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Objectionable Consultants

At ISC West, I had the honor of teaching a class on bright and early on April 6. Early in Las Vegas was at 11:15 a.m.

The session, “Developing, Influencing and Responding to Request for Proposal’s (RFP’s)“, focused on practical, hands-on tips to make the whole RFP process work better for all involved. The class was well attended (I estimated 60 people), with a mix of end-users, manufacturers, consultants and integrators, although integrators were the most vocally represented, judging from the questions.

I will use some of the questions and comments in future blogs, but one thought that generated some discussion centered on what integrators can do when they are confronted with a really bad RFP developed by a consultant. The consensus was that, no matter how strong the integrator’s relationship is with the end user and no matter how bad the consultant (and RFP) is, an integrator isn’t going to win an argument with a consultant. The consultant is usually perceived as being unbiased and an expert, while the integrator is just looking to make a buck. Now I’m not saying that is true; there are many good integrators looking out for their clients. Unfortunately, there are enough bad consultants to make this a valid question.

After much thought, my recommendation is this: If you think the specification is really bad and that you’re not going to win the job by doing it right (or do it right by following the specification), you have only one choice. Write a letter to the end user, copy the consultant, and tell him your firm will decline to bid the job and give the reasons. If you’d like, you can go one step further and recommend an alternate consultant. If there’s someone you’ve worked with, put his name out there. A surprising amount of our consulting business comes from integrators that we have successfully worked with.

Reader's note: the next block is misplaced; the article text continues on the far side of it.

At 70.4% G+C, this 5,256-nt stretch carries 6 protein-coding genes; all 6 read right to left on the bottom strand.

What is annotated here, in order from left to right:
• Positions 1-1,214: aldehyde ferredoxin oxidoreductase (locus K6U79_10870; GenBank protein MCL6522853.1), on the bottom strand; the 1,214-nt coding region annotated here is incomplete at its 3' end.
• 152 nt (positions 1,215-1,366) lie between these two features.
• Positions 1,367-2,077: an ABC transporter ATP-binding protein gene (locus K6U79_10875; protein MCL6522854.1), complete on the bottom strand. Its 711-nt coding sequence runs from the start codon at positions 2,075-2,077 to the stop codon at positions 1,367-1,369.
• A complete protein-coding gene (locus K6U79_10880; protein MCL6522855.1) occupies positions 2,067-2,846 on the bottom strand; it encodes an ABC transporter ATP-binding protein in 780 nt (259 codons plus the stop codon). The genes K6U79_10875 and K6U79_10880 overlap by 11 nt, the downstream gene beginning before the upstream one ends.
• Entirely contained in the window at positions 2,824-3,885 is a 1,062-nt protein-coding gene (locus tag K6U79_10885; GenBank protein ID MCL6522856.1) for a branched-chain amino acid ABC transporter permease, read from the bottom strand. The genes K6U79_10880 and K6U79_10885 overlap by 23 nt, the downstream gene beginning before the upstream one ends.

Either way, by doing this, you will alienate the consultant. Who cares? You’re not going to win his jobs anyway. You probably won’t alienate the end user if you have a good relationship with him. You certainly won’t appear to be a whiner, as you might if you just protest loudly and bid the job anyway. And, if another prospective vendor does this as well, you have an excellent chance of effecting positive change. I know that a big part of our value to our clients is our ability to deliver a range of competent and competitive bids. If a prospective bidder were to go around us and point out legitimate flaws in our RFP, we’d have some serious explaining to do.

But, more importantly, you’ll be above the fray and in an excellent position to pick up the pieces and save the day if the project crashes and burns. And there’s always a happier ending for the team that cleans up the mess than there is for the one that created it.

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